Winters Passage, Page 3Julie Kagawa
The Living Cold
Ash stopped, every muscle in his body coiling tight, as the echo of that eerie cry faded into the mist.
“Impossible,” he murmured, his voice frighteningly calm. “It’s on our trail again. How? How could it find us so quickly?”
Grimalkin suddenly let out a long, low growl, which shocked me and caused goose bumps to crawl up my arms. The cat had never done that before. “It is the Hunter,” Grimalkin said, as his fur began to rise along his back and shoulders. “The Eldest Hunter, the First. ” He glanced at us, teeth bared, looking feral and wild. “You must flee, quickly! If he has your trail he will be coming fast. Run, now!”
The woods flashed by us, dark and indistinct, shadowy shapes in the mist. I didn’t know if we were running in circles or straight into the Hunter’s jaws.
Grimalkin had disappeared. Direction was lost in the coiling mist. I only hoped that Ash knew where he was going as we fled through the eerie whiteness.
The howl came again, closer this time, more excited.
I dared a backward glance, but could see nothing beyond the swirling fog and shadows. But I could feel whatever it was, getting closer. It could see us now, fleeing before it, the back of my neck a tempting target. I stifled my panic and kept running, clinging to Ash’s hand as we wove through the forest.
The trees fell away, the fog cleared a bit and suddenly a great chasm opened before us, wide and gaping like the maw of a giant beast. Ash jerked me to a stop three feet from the edge, and a shower of pebbles went clattering down the jagged sides, vanishing into the river of mist far below. The crack in the earth ran along the edge of the wyldwood for as far as I could see in either direction, separating us from the safety on the other side.
Beyond the chasm, a snow-covered landscape stretched away before us, icy and pristine. Trees were frozen, covered in ice, every twig outlined in sparkling crystal. The ground beneath looked like a blanket of clouds, white and fluffy. Snowdrifts glittered in the sun like millions of tiny diamonds. Tir Na Nog, the land of Winter, home to Mab and the Unseelie Court.
“This way. ” Ash tugged my hand and pulled me along the chasm, where the mist from the wyldwood rolled off the edge and down the cliff sides like a slow-moving waterfall. “If we can get to the bridge, I can stop him. ”
Panting, I followed the edge of the gorge and gasped in relief. About a hundred yards away, an arched bridge, made completely of ice, sparkled enticingly in the sun.
Something snapped in the woods at our right, something huge and fast. The Hunter was silent now, no howls or deep throaty bays; it was moving in for the kill.
We reached the bridge, and Ash pushed me forward onto the icy surface. There were no guards or handrails, just a narrow arch over a terrifying drop. Stomach clenching, I started across, trying not to look down.
Because the bridge was ice, it was perfectly clear; I felt I was walking out over nothing, seeing the dizzying fall right beneath my feet.
My foot slipped, and my heart slammed against my ribs, pounding wildly as I flailed. Right behind me, Ash grabbed my arm tightly, and somehow we made it to the other side.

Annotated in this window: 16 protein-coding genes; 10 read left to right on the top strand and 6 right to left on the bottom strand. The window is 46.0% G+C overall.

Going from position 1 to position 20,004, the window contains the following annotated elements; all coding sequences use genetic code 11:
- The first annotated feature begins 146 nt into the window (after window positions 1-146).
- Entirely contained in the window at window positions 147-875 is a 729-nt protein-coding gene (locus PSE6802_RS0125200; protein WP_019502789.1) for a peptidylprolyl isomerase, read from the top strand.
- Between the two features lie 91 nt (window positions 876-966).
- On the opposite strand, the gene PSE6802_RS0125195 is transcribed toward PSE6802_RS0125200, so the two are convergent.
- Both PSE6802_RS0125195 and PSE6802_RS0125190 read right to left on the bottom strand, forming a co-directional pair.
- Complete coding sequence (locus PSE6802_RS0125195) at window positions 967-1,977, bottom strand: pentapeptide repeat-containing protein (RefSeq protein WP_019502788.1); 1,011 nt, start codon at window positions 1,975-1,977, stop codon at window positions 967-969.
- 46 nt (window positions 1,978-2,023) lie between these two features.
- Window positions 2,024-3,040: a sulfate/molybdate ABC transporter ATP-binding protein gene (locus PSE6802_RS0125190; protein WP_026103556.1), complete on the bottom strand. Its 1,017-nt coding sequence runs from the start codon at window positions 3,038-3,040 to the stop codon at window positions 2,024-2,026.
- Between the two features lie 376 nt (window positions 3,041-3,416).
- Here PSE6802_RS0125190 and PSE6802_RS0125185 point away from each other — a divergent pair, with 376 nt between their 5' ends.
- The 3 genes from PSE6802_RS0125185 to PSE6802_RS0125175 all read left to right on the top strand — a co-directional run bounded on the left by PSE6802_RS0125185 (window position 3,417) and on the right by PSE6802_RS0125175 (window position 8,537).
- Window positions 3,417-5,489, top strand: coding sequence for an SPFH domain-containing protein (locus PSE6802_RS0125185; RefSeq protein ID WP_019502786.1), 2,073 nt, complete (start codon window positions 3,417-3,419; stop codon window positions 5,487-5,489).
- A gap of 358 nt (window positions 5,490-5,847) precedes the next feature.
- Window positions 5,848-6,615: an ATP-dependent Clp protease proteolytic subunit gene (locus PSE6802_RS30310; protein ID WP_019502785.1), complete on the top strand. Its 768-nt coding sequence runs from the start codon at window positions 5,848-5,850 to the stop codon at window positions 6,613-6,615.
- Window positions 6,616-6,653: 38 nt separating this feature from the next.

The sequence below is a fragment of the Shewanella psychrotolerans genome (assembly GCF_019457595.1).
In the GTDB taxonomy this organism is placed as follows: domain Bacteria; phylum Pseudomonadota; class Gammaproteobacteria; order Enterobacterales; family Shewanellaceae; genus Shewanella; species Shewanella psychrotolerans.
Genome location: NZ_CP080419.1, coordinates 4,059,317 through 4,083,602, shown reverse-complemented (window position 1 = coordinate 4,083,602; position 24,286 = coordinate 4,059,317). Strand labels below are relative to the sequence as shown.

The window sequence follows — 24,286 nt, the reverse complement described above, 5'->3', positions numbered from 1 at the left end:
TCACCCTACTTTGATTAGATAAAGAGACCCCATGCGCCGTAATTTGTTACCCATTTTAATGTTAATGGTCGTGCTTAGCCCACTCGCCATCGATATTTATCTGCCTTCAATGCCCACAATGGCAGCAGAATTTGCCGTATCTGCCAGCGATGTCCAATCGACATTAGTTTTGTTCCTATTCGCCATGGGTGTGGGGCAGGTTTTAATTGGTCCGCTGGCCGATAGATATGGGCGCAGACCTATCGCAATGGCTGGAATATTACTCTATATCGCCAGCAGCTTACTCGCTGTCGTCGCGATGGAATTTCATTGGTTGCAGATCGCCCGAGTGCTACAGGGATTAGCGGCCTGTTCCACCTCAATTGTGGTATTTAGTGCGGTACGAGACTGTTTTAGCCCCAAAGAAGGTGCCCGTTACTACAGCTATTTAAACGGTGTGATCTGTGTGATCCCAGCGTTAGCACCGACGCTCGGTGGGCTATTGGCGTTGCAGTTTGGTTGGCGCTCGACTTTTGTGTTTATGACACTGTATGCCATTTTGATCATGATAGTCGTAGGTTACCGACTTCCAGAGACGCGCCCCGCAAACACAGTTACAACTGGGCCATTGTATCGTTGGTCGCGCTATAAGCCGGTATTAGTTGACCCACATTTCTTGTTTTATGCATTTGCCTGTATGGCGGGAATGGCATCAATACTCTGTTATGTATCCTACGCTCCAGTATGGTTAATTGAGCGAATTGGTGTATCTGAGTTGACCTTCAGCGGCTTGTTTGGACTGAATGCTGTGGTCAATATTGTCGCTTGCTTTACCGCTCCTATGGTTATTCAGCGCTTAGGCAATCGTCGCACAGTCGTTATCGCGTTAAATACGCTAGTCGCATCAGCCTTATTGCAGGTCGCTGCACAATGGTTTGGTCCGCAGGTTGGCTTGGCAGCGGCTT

As soon as we were off, the Winter prince drew his sword. Sunlight flashed along the blade as he raised it and brought it slashing down on the narrow bridge. The bridge cracked, icy shards glittering as they spiraled into the air, and he raised the sword for another blow.
Across the chasm, something dark and monstrous broke out of the trees, fog swirling around it. Through the mist and shadows, I couldn’t see it clearly, but it was huge, black and terrifying, with burning, yellow-green eyes. When it saw what Ash was doing, it roared, making the air tremble, then bounded for the bridge.
Ash brought his sword down again, then once more, and with a deafening crack, the ice bridge shattered. Our end slid away and dropped into oblivion, taking with it the entire arch, which clashed and screeched its way down the side of the cliff. The shadow on the other side slid to a halt, green eyes blazing with fury as it stalked up and down the edge for a moment, panting. Then, with a snarl that showed a flash of huge white teeth, it turned and slipped back into the misty wyldwood, vanishing from sight.
I shuddered with relief and sank down into the snow, gasping, feeling as if my lungs and legs and whole body were on fire. But as the adrenaline wore off, I realized how frigidly cold it was on this side of the chasm. The icy wind cut through my bones and stabbed into me like a knife.
Ash knelt beside me and gently pulled me close, wrapping me in his arms. I leaned into him, felt his heart racing, and shivered against his chest. He was silent, resting his forehead against mine, saying nothing. Just there.
“Come on,” he murmured after a few moments.
“Let’s find a place to rest. ”
“What about the Hunter?”
He rose, pulling me to my feet. “The Ice Maw runs for miles in either direction,” he said, nodding at the chasm behind us, “until it meets the Wyrmtooth Mountains in the north and the Broken Glass Sea in the south. The Hunter won’t find a way across for a long time. Besides,” he added, narrowing his eyes, “this is my realm. I doubt he’ll attack us here. ”